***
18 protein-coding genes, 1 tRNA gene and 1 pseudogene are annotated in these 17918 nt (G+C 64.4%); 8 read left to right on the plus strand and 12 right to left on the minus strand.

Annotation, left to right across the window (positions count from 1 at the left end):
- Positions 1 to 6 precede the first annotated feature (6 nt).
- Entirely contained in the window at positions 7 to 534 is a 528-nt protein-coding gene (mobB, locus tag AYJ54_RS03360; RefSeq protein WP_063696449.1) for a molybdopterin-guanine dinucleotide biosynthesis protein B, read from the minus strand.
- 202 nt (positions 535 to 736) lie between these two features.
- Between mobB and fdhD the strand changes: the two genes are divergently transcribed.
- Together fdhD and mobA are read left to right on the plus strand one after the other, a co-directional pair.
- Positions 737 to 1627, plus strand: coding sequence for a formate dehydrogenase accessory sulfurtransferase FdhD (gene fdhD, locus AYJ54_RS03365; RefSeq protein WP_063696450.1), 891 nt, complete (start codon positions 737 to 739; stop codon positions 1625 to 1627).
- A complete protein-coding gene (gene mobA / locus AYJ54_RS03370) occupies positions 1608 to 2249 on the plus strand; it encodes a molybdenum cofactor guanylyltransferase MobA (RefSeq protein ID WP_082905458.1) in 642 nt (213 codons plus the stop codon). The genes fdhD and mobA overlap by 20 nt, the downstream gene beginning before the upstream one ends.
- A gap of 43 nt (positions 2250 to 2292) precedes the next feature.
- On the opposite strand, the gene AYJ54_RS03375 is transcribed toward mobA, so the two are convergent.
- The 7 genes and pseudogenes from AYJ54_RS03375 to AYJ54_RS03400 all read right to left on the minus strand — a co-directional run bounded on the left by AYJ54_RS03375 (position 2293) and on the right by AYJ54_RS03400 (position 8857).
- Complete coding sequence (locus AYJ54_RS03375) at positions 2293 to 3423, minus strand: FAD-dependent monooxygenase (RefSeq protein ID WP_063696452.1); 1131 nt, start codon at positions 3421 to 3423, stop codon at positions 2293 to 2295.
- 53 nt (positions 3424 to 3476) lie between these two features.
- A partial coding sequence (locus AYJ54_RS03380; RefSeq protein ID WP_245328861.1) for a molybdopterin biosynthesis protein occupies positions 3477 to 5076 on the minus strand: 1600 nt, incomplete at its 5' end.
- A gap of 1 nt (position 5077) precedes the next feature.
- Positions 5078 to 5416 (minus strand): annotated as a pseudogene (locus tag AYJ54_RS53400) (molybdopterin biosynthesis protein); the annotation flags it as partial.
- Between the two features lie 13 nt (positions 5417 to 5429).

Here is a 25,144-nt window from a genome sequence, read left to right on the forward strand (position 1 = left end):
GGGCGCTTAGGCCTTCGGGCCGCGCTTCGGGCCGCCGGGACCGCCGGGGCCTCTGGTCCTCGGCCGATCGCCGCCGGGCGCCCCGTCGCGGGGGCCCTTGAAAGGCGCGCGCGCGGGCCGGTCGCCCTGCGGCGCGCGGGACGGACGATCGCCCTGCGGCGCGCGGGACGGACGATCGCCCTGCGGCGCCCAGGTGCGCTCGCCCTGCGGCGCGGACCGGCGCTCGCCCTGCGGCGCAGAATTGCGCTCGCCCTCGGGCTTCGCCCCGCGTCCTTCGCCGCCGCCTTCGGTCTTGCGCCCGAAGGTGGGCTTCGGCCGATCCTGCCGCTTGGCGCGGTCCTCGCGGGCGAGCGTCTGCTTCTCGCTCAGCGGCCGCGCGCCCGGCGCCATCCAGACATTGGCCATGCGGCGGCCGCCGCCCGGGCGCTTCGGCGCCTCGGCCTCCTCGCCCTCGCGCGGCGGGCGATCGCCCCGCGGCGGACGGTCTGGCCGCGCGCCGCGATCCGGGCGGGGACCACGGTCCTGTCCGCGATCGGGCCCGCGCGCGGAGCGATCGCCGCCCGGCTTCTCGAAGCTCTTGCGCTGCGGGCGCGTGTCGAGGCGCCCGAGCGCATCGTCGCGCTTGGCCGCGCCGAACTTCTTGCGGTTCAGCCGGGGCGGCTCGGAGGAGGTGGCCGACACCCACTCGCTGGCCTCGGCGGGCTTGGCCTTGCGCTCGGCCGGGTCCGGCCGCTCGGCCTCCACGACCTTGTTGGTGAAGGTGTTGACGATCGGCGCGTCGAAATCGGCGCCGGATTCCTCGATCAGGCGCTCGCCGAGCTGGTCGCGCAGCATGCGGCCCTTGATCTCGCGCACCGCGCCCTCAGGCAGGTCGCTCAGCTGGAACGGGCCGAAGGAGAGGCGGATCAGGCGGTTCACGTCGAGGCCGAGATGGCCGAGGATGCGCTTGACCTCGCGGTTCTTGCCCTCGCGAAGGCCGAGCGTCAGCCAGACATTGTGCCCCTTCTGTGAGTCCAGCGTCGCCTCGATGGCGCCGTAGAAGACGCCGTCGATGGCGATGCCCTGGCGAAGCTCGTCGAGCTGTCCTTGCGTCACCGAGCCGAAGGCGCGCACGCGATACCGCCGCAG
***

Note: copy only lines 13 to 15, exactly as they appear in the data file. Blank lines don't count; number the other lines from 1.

- Complete coding sequence (locus AYJ54_RS03375) at positions 2293 to 3423, minus strand: FAD-dependent monooxygenase (RefSeq protein ID WP_063696452.1); 1131 nt, start codon at positions 3421 to 3423, stop codon at positions 2293 to 2295.
- 53 nt (positions 3424 to 3476) lie between these two features.
- A partial coding sequence (locus AYJ54_RS03380; RefSeq protein ID WP_245328861.1) for a molybdopterin biosynthesis protein occupies positions 3477 to 5076 on the minus strand: 1600 nt, incomplete at its 5' end.